Former prime minister Ehud Olmert will take the stand for the first time in the Holyland trial on Sunday.

His testimony could decisively affect the trial’s outcome.

The verdict on his guilt or innocence could be decisive in determining whether Olmert, who turns 68 on Monday, can return to the political arena and take one last shot at challenging Prime Minister Binyamin Netanyahu for primacy.

The Holyland trial, in the Tel Aviv District Court, is Olmert’s second recent trial.

His first, the Jerusalem corruption trial, ended in July 2012 with his acquittal on the most serious charges. The prosecution appealed, but many expect it to lose the appeal.

In the Holyland trial, which began days before the first trial ended, Olmert is accused of accepting more than NIS 1.5 million in bribes (out of around NIS 9m. given to public officials), either directly or through aides and his brother Yossi – between 1993 and 1999 while mayor of Jerusalem – to overcome zoning and other legal barriers to the Holyland real estate project in the capital’s south.

During the early stages of the trial, Olmert and the other 15 defendants accused of taking bribes and committing fraud were confronted by a state witness, who claimed he had been the one bribing them.

Shmuel Duchner, who for around eight months of the trial was known only as S.D., accused Olmert and the other defendants of a wide range of highly specific offenses that he and the prosecution backed up with a mound of documents.

Duchner said that the project “could not have happened” without Olmert’s support, obtained through bribery, and that Olmert questioned him in detail about the real estate initiative and how he would get “reimbursed” for assisting with approvals.

The main state witness said that originally the project was only approved for building on 25,000 square meters of land, but eventually 311,000 square meters were approved for construction thanks to the bribes.

He also testified that Olmert’s bureau chief, Shula Zaken, in one instance requested emergency assistance to pay a NIS 50,000 debt, to which he responded by giving Olmert’s driver $10,000 that he had on hand having just returned from abroad. Duchner recounted instances in which he said he had given up to NIS 350,000 directly to Zaken to pay for her jewelry and furniture.

In January, the prosecution added to the strength of Duchner’s charges regarding bribes he allegedly paid to Yossi Olmert at Ehud Olmert’s request, when it called New York businessman Morris Talansky to testify that the former prime minister had similarly convinced him to pay $30,000 to Yossi in 2004.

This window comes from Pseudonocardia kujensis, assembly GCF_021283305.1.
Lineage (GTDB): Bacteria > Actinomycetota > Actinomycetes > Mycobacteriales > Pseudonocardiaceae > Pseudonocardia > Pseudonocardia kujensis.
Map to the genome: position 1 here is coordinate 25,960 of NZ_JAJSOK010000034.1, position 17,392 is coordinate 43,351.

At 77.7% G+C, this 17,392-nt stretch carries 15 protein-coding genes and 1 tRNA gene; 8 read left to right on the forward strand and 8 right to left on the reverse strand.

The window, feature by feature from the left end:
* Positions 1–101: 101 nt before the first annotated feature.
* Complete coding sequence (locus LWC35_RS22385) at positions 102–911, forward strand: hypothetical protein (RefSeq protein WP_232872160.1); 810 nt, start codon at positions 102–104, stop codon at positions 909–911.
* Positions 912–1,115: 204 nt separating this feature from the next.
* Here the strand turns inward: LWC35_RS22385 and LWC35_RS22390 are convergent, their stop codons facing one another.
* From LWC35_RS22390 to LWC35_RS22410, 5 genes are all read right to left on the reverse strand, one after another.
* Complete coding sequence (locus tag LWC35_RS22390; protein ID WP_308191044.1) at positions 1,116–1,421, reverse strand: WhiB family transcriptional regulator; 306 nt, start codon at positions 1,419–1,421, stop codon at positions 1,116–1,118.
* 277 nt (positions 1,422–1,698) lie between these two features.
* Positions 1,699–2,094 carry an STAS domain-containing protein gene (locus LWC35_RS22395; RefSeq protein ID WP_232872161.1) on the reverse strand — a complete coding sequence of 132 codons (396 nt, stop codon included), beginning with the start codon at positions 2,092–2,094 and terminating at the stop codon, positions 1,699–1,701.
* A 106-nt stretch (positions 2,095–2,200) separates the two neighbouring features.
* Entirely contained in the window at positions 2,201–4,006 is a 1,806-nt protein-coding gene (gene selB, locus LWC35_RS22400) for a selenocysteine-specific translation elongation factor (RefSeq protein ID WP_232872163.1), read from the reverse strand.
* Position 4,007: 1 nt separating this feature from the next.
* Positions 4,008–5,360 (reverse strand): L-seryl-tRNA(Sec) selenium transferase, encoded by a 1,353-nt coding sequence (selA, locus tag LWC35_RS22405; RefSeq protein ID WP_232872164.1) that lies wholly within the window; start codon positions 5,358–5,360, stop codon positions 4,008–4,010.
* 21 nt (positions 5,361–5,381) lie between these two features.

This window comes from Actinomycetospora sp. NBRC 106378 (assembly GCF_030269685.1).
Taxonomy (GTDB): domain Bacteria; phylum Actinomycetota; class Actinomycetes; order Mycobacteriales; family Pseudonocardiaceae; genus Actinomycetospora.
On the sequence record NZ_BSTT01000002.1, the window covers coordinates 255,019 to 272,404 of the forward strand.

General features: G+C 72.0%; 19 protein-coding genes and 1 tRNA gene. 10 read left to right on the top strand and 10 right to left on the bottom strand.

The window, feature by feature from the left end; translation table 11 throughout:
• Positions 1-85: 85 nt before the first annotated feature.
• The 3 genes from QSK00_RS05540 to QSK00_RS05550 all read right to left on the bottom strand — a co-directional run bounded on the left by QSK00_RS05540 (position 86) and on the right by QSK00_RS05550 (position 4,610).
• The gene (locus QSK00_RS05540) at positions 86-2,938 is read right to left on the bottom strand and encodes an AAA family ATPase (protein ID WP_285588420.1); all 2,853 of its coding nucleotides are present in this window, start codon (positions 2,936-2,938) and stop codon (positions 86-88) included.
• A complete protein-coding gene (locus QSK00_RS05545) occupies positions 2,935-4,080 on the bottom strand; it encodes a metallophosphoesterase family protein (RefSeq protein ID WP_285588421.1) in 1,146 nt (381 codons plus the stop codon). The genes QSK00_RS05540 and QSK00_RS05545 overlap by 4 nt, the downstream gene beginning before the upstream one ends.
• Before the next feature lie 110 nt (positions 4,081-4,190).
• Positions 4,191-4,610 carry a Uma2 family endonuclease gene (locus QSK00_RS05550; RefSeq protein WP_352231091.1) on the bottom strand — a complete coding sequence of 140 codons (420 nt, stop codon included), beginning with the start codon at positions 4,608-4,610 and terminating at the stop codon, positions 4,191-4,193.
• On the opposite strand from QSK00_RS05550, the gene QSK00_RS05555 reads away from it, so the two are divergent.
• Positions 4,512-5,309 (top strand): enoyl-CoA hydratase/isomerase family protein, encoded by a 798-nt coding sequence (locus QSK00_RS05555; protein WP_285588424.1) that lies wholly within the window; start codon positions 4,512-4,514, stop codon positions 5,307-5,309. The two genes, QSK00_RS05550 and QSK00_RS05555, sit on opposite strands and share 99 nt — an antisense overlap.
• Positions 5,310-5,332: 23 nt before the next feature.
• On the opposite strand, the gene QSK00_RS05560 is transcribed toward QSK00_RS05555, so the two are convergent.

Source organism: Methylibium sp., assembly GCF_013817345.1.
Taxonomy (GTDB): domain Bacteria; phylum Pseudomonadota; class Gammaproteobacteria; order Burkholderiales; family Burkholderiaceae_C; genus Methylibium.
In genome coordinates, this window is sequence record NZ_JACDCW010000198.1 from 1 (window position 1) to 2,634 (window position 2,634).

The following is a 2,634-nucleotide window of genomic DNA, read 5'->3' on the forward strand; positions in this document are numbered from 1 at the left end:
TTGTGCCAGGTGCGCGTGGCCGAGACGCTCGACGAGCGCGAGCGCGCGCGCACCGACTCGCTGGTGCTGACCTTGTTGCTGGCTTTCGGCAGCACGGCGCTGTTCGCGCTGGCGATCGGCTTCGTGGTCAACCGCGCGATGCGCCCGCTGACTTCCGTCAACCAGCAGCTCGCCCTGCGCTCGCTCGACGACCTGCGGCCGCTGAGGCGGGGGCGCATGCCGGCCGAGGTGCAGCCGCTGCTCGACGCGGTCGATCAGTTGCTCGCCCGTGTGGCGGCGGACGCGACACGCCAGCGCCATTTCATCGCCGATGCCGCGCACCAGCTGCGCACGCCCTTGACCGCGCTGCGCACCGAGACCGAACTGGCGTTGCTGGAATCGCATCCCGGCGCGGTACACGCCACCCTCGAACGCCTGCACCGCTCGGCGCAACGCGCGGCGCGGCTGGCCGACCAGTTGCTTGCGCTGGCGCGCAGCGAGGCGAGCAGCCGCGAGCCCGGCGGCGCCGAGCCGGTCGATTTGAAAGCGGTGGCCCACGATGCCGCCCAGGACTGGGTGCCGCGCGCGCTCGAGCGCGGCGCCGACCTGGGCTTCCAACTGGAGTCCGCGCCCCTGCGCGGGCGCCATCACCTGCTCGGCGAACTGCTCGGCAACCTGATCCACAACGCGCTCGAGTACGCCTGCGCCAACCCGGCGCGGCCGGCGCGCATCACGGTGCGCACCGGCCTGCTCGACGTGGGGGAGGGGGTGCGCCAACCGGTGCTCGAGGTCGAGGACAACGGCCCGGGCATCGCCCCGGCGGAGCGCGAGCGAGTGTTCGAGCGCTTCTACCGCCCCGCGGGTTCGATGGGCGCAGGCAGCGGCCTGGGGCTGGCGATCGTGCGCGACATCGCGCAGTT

The prosecution claimed this proved Ehud’s manner of operation in getting multiple people, not merely Duchner, to pay him bribes via helping Yossi.

Then the prosecution endured several months of cross-examination of Duchner, during which the state witness admitted that some of his allegations against some defendants were made up to strengthen the case against them. He admitted to not only to making up some of the allegations, but also to forging some of the documents.

Olmert’s lawyers proved Duchner had done a faulty photocopy job in combining unrelated documents, when they showed that a telephone number on one document did not exist in the year that the document was allegedly drafted.

The prosecution’s case suffered a further setback with the death of Duchner in March, before Olmert’s lawyers finished their cross examination.

Following his death, Olmert’s lawyers argued that all charges against him, at least those based on testimony from Duchner, should be dropped since they did not have a full and fair opportunity to cross-examine him.

Olmert may eventually win on this argument, though Judge David Rozen may decide that enough cross-examination took place or that enough other evidence exists to convict Olmert.

In April, the prosecution was openly flirting with dismissing the case, according to Deputy State Attorney Shuki Lemburger.

In May, Yossi Olmert (testifying by video-conference from the US where he has been in self-imposed exile since 2004 because of NIS 3m. he owes to gray market figures) harmed portions of Ehud’s narrative and built up the credibility of Duchner’s earlier testimony.

Yossi was questioned about whether, in 2002-2003, Duchner had given him NIS 500,000 and whether Duchner did this as a bribe for Ehud’s helping move the Holyland project forward.

He had previously told police that he had met with Duchner and been given NIS 500,000, but that Ehud knew nothing about it. Yossi told the court that he had never met Duchner or gotten money from him, but he later admitted that he had, in fact, met him and received a smaller amount of money in 1996.

The prosecution accused him of blatantly changing his story out of fear of Ehud being in the room and even Ehud’s lawyers accused Yossi of lying, as they tried to protect the former prime minister’s credibility.

The court, in an unprecedented open show of its view, told Yossi that his story worked better with Duchner’s story that he gave Yossi money as bribes for Ehud, than it did with Ehud’s story, and that it may use Yossi’s testimony to convict Ehud.

Since then, there has been little directly impacting Olmert’s case, but other big defendants such as former Jerusalem mayor Uri Lupolianski and former Jerusalem chief architect Uri Shitrit have suffered significant setbacks in the cases against them, building the prosecution’s credibility.

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